Arab leaders seek common ground

Arab League nations back Sudanese president as he defies arrest warrant to attend.

    Al-Bashir, left, is attending the summit in defiance
    of an international arrest warrant [AFP]

    'Rejection and cancellation'

    Al-Bashir, who is accused of committing war crimes in Sudan's western region of Darfur and attended the summit in defiance of the warrant issued by the International Criminal Court (ICC), thanked Arab nations for their support. 

    "We appreciate your support and hope it will lead to strong and clear resolutions ... that reject this resolution and call for its cancellation," he said.

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    Qatar is not obliged to arrest al-Bashir as it is not a signatory to the ICC.

    Al-Bashir also criticised the UN security council, the body that mandated the ICC prosecutor to investigate the situation in Darfur, saying that its credibility was at stake with 'some countries having hegemony".

    He called it an "undemocratic institution that ... applies double standards, targeted the weak and gave a blind eye to the criminals".

    Earlier, Ban Ki-moon, the UN secretary general, had criticised Sudan's decision to expel 13 international aid agencies from the Darfur region after the ICC arrest warrant was issued.

    "I remain extremely concerned by the government's decision to expel key international non-governmental organisations, and suspend the work of three national NGOs [non-governmental organisations] that provide life-sustaining services for more than one million people," he said.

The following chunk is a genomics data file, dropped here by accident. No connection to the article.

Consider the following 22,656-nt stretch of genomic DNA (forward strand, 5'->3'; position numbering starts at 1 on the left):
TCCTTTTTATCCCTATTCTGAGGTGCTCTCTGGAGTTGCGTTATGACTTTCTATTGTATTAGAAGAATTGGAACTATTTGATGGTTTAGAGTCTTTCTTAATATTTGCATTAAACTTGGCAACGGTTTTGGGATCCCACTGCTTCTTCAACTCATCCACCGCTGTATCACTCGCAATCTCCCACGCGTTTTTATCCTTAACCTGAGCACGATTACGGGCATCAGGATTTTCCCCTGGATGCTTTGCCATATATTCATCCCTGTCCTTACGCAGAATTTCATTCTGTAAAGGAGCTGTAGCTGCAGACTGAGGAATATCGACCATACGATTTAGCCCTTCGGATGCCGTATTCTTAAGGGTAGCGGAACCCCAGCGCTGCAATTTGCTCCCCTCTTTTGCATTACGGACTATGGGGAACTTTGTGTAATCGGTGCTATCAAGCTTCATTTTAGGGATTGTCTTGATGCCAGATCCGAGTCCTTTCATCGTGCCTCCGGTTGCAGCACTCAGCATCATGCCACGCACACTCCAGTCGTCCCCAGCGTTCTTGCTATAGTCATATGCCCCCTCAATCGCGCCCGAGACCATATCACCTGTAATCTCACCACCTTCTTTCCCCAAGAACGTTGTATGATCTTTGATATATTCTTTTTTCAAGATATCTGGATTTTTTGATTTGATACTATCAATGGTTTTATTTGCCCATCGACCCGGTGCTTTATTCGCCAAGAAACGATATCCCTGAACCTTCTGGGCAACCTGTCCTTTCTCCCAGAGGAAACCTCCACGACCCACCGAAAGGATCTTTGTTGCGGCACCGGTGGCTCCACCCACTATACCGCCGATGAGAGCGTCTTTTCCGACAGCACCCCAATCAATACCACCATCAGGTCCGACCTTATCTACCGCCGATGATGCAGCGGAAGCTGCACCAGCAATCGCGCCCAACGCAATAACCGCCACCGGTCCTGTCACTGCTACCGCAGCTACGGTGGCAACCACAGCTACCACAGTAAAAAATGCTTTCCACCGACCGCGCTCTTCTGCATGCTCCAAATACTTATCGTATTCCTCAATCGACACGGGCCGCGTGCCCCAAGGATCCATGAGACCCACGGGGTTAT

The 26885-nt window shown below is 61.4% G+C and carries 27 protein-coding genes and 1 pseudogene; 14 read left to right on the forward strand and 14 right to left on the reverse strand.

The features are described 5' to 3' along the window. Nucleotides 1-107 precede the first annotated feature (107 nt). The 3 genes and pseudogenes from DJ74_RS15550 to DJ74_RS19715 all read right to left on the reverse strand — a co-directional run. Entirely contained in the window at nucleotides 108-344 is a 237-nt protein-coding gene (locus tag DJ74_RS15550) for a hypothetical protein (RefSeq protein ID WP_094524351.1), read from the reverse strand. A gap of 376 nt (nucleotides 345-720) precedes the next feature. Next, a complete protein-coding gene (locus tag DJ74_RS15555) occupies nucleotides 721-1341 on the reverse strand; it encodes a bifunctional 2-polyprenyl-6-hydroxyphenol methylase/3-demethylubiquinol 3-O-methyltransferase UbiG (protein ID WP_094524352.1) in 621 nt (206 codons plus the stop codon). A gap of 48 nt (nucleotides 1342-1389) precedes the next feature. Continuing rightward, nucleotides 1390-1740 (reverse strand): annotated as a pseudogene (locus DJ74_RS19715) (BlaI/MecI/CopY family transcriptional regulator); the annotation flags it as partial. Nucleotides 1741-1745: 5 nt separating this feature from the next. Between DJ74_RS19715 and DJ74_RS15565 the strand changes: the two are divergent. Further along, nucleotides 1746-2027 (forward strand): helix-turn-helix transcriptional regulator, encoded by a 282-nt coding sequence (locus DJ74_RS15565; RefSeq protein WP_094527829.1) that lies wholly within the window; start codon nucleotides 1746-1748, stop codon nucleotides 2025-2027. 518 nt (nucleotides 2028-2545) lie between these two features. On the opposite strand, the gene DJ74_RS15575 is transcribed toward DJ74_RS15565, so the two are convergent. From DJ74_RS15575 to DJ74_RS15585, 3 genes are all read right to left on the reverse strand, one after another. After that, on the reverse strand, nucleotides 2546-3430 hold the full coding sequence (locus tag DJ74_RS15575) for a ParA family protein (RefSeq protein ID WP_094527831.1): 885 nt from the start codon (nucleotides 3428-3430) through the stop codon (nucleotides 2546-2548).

Despite the apparent unity over the Sudan issue, Arab nations have deeply divided over relations with Iran and the response to Israel's 22-day assault on the Gaza Strip, which left at least 1,300 Palestinians dead. 

    Syria and Qatar both maintain close ties with Iran, but other Arab nations, including Saudi Arabia and Egypt, the main regional power brokers, have expressed concerns over Tehran's nuclear ambitions.

    Amr Moussa, the Arab League secretary-general, called for the formation of a regional defence pact to protect the region from moving towards a nuclear arms race. 

    'Extremist' Israel

    Al-Assad said that, while the Arab Peace Initiative put forward to Israel in 2002 was still on the table, the new incoming Israeli government under Benyamin Netanyahu was "not a peace partner". 

    "Israel sees its future in removing the Palestinians to an alternative homeland," he said. "Israeli society is becoming more extremist and aggressive."

    Delegates gathered in Doha for the Arab League's 21st summit

    Ban also addressed the ongoing Israeli-Palestinian conflict, expressing concern about the situation in Gaza following Israel's assault and urging Israel to freeze its building of settlements in the occupied West Bank.

    "The way forward is a durable ceasefire, open crossings and Palestinian reconciliation under president [Mahmoud] Abbas. Efforts to achieve this need your united support," he said.

    Referring to the global financial crisis, Sheikh Hamad bin Khalifa Al-Thani, the emir of Qatar who is hosting the conference, said: "We need to review the systems and policies which we have followed for a long time in order to face the [economic] crisis."

    He also said that Arab nations needed a new mechanism to deal with disputes.

    "We all agree that our goal is one, and that is serving our people and improving their lives," the emir said

    While 17 heads of state are attending the two-day gathering, more than initially expected, there have been some notable abstentions.

    Hosni Mubarak, the Egyptian president, has not shown up for the conference, sending instead a low-level delegation, widely seen as a snub to Qatar.

    SOURCE: Al Jazeera and agencies


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